No one wants to be in debt. Those final payment reminder letters sound so severe and terrifying. Despite their aggressive approach though, there are things you can do to help yourself. One of these, for example, is a pay for delete letter however, you do also have other options.
What’s a Charge-Off?
- A term for when you miss several payments
- A declaration from creditors that it’s unlikely a loan will be paid
- When creditors no longer try to collect the debt
- The debt is still owed
First, what’s a charge-off and why does it matter? Essentially, if you keep missing payments on a service then at some point the provider will assume you can no longer pay. They might write off your payment, depending on their level of risk and the amount you owe. Clearly, this doesn’t happen very often.
The most likely outcome of you not paying is that they will declare your debt uncollectible. This means that they will no longer follow up with you. Be warned though because they might decide to sell your debt to a more aggressive debt collector. Whatever happens, you still owe your debt unless you get to the stage that you need to declare bankruptcy.
Filing for bankruptcy should be a last resort though because you can be sure that your credit report will be scarred for 10 years. However, even in those cases there are things you can do and companies to borrow from. In fact, whatever the problem, there is always some sort of solution although some are more pleasant than others.
Removing Charge-Offs from Credit Reports
- Negotiate with lender
- Pay for Delete letter
- Wait for 7 year period to end
Talking to your lenders is the first thing you can do to remove any charge-offs. This usually involves negotiating and offering something in return such as extra payments. You can leverage goodwill and many creditors are happy to be flexible if they get more money in return.
Another option involves a pay for delete letter. This is very similar to talking to your lenders about what they might accept. The main difference is that this comes as a formal letter. It’s worth noting that you can follow this approach on your own with sample letters from the web.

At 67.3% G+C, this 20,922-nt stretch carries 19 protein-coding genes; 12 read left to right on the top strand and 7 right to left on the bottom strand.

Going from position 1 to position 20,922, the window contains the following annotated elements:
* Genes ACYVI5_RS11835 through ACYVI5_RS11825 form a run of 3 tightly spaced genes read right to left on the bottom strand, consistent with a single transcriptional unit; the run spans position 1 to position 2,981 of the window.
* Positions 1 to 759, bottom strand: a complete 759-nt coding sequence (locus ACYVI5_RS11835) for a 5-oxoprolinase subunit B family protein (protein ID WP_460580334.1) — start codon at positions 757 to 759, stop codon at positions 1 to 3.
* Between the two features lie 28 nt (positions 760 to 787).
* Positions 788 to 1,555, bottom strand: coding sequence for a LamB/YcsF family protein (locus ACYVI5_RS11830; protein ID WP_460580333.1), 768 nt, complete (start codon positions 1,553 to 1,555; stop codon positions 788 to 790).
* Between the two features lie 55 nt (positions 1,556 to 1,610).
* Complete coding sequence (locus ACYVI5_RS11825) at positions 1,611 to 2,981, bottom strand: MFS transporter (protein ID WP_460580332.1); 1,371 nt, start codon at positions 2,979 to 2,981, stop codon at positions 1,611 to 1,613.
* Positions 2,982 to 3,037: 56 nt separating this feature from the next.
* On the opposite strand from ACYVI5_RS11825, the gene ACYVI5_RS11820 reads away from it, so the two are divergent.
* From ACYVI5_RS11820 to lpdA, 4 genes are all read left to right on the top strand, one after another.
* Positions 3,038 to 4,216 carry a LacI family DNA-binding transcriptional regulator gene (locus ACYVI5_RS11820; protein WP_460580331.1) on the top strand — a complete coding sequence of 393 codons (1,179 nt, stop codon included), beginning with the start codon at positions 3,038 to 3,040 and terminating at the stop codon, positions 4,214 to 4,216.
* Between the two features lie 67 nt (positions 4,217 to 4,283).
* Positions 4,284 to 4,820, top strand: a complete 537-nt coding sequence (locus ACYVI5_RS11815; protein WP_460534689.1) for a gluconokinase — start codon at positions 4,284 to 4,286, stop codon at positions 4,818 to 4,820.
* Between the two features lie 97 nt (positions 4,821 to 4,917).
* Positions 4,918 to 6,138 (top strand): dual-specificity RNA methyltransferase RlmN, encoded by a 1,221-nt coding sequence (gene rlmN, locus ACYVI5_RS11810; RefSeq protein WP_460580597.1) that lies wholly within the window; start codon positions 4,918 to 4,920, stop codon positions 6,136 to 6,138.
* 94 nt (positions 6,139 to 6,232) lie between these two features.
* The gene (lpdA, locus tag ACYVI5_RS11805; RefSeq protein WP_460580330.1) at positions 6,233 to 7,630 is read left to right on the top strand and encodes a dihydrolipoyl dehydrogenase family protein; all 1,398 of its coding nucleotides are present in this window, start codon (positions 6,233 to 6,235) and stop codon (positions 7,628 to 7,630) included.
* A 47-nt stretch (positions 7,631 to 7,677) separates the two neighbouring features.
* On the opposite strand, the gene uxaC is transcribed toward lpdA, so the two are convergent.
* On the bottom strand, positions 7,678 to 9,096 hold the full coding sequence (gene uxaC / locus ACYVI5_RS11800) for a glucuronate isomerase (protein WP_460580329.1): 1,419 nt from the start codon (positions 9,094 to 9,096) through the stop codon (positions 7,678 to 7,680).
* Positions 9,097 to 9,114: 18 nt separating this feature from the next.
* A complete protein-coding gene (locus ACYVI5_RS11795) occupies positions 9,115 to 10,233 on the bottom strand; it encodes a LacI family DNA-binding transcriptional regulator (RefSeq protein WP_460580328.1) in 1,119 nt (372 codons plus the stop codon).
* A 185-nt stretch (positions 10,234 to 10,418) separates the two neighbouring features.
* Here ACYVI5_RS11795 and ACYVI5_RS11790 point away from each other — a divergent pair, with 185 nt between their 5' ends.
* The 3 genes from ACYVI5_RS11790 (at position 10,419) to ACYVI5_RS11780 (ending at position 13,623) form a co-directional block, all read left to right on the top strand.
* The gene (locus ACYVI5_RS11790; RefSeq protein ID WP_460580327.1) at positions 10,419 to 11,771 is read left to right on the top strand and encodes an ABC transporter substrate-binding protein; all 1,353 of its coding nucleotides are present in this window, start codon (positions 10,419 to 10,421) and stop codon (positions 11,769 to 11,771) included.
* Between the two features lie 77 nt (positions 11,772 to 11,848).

Last but not least, there is a 7 year period after which the charge-off is automatically removed from your credit report. You should also check the law in your state with regards how the debt might expire. In those cases, it might be worth getting further advice from a credit repair company.
What is a Pay for Delete Letter?
- Negotiating letter
- Offering something for removal of charge-off
- No guarantee
A Pay for Delete letter is basically a negotiation tool where you offer to pay a creditor to remove negative information from your report. It doesn’t mean the information is wrong but it just won’t show up. Also, you still owe the debt unless you offer to pay it all off in one go, for example.
As you’d expect, creditors are under no obligation to comply with any Pay for Delete letter. Also, many credit report companies won’t even support the process because it’s a lot of work with little guarantee although it depends on your circumstances. There’s a slightly different approach supported by TransUnion, one of the credit bureaus, that supports highlighting positive points on your credit report. This seems to be more successful than a Pay for Delete letter although every case will be different. A credit report company can advise you but again, they cannot commit to any particular result on your credit score.
Final Words on Removing Charge-Offs to Improve your Credit Score
The most successful approach for removing charge-offs is to dispute any errors because the credit bureaus are obliged to follow up on any disputes. Once you’ve completed this step then you can always negotiate or follow the Delete for Pay letter process. It’s completely legal under the Fair Credit Reporting Act but its results are under debate. In addition, you might find yourself having to pay off a large debt all at once. Assuming your charge-offs are due to your financial circumstances, rather than forgetfulness, then this might not be a viable option.
Finally, if you’re in dire straits, you might want to talk to a credit repair company to help you with a long-term strategy. Yes you can wait for the 7 year period which will look different in each state for your charge-off to disappear from your report. However, this could include other consequences that you might need to understand. In the meantime, you can also follow an improved money management approach that a credit repair company can detail for you. In the long run, it’s all about the big picture and sustaining a healthy approach to managing your finances, tough as that might sound. The good news though is that there is a way out with time and patience.